Not long ago I was pleasantly surprised to be greeted at the door by a courier carrying a box from Italy. Yes, finally Simon from Stainer came good! Among the numerous beautifully packaged bars (and there are plenty) I found this quartet of 50g ‘alcoholic’ bars. Three of the four are 45% ‘milk’ chocolate, and all are blended with one sort of booze or another.
Unlike the other Stainer bars I have seen (many of which are now due for review) these bars use photographs rather than the beautiful paintings that normally adorn the boxes. I suppose the idea is that these are ‘real’ flavours rather than those designed to evoke a certain region or culture. (You’ll get my drift when I start reviewing those bars later).
The Champagne bar was the first one I tried, and it smelled surprisingly sweet, rather like a champagne sorbet. The chocolate flavours are excellent, borderline ‘dark’ tastes of vanilla and cocoa, slightly woody and very well balanced. The mouthfeel is a little grainy at times (I suspect the flavourings or sugar) but overall a very pleasant, light flavoured bar which does indeed deliver the taste of champagne.
The Irish Coffee bar certainly lets you know what to expect. It has an incredibly strong coffee/alcohol aroma and as soon as you pop a square into your mouth your tastebuds are hit with the two flavours. Lots of strong whiskey taste sitting above a reasonable coffee undertone. Again, slightly grainy and a little too sweet for my palate, but a pretty good facsimile of the drink it’s trying to emulate.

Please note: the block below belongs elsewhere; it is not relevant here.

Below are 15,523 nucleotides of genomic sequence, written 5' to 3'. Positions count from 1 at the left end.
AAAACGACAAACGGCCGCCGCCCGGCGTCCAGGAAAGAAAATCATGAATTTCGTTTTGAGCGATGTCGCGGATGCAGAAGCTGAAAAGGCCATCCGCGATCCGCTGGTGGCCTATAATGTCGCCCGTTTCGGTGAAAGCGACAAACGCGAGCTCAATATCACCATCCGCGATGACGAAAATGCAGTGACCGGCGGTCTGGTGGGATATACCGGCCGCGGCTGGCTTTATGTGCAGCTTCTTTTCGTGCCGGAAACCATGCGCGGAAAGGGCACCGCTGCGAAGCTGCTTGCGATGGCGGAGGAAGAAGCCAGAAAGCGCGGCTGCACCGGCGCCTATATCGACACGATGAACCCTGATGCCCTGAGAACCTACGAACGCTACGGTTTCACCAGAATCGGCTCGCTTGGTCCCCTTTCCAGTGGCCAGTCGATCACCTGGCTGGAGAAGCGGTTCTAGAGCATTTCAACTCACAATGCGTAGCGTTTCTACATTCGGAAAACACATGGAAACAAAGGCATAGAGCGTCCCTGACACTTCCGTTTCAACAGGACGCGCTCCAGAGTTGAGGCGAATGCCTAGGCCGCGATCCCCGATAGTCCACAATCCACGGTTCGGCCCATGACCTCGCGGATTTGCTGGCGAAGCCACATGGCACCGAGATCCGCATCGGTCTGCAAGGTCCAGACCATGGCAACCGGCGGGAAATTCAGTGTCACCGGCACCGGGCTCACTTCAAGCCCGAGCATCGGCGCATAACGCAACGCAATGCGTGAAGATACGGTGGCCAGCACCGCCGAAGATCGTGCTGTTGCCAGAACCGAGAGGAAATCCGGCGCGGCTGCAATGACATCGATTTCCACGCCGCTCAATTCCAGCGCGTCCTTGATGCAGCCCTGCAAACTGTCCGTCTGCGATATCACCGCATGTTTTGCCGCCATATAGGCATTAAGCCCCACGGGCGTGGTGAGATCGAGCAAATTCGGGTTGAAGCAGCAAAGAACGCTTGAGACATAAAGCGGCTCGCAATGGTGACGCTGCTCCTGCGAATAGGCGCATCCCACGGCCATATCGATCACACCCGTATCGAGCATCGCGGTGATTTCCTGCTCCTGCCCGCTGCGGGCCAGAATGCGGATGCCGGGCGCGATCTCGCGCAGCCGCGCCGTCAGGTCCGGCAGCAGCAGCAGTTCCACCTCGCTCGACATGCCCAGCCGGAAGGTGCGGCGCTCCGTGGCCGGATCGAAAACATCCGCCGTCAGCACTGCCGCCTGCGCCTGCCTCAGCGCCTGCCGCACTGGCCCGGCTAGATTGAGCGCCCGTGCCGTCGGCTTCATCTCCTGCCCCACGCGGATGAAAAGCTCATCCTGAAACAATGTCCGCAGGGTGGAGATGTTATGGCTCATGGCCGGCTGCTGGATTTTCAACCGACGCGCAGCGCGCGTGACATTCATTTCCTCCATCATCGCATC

My third bar was the Mulled Wine, or ‘Vin Brulée’ bar. It’s flavoured with cinammon, cloves and vanilla, as well as the wine tastes and it’s the cloves that hit the nose first. Not being a great fan of the clove, I wasn’t expecting to like this one much, and as I popped the square into my mouth I could taste little else at first. However, resisting the urge to give up (i.e spit the blighter out), I bit into the chocolate and allowed it to start melting, at which point the citrus of the lemon flavour came and saved me from more clove nastiness. I’m not sure where the wine was in all of this – my friends the cloves were definitely out in front all the way.
The final bar of the quartet was also the only dark chocolate bar, a 70% cocoa chocolate blended with Rum. I was a little surprised to find that the chocolate didn’t reek of rum (like the Irish Coffee one had) but instead I could smell quite complex woody, leathery notes in the cocoa. Of course, once it was in my mouth the rum flavours came out to play, adding a sharpness and an almost citrus tang to the overall taste. If anything, the texture of this bar was grainier than the previous three, and the rum flavours all but obliterated the chocolate tastes until the last morsels were melting away. A little over the top for me, this one.